For Nepal's largely impoverished population of 25 million, which lives in a territory the size of Florida, a bloody decade of people's war has since 2006 given way to "peace." Yet to call the situation in Nepal peace is appropriate only if one believes that Lebanon with Hezbollah and Gaza with Hamas are also at peace. In reality, war continues using other means.
Maoist Insurgencies: The Forever War
Nearly 35 years after Mao Zedong's death and 20 years after the end of the Cold War, deep-rooted Maoist insurgencies persist throughout Asia as well as in Latin America. In Nepal, a brutal people's war has given way to a false peace, where violence has become a political tool. In India, Naxalite guerillas have managed to sustain a bloody insurgency by exploiting the failures of the state. And in Peru, the Shining Path has survived predictions of its demise through an intense focus on discipline and organization.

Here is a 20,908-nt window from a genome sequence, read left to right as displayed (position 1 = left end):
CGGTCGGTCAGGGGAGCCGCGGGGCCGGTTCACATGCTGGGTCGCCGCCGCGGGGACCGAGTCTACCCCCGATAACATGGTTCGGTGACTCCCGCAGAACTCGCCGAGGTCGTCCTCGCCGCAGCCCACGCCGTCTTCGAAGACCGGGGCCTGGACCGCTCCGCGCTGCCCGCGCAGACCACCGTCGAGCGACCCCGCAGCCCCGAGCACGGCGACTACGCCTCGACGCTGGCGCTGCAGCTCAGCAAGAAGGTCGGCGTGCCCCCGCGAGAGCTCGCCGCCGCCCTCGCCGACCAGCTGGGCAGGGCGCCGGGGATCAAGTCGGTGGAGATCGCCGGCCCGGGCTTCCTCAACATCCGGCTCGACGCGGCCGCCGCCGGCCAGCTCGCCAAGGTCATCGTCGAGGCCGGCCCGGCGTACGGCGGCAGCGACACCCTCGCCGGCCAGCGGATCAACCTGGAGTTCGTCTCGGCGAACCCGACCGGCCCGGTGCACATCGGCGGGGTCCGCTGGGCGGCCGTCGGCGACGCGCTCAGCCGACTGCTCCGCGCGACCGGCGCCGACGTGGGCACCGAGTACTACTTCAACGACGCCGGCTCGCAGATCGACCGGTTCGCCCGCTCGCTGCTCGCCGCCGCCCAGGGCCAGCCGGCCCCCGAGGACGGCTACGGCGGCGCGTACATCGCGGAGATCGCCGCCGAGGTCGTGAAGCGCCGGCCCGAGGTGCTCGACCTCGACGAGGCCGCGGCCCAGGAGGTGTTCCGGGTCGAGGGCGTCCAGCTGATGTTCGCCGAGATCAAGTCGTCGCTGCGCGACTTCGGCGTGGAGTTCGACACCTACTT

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In July 1967 an uprising of tea-plantation workers led by Maoist militants in Naxalbari was brutally suppressed. Naxalbari seemed likely to become little more than a footnote in India's history of rural revolts. But more than 40 years later, the Naxalite rebels are still waging an deadly insurgency. Stretching from the foothills of the Himalayas to the country's southern tip, the area has come to be known as the "Red Corridor."
Peru's economy has grown faster than any of the other bigger countries in Latin America, yet there is great dissatisfaction with the government. Less than 30 percent of Peruvians are happy with the way their democracy works. It is not surprising, then, that despite pronouncements of its demise, the Sendero Luminoso, or Shining Path, insurgency has not only enjoyed a resurgence, but continues to evolve.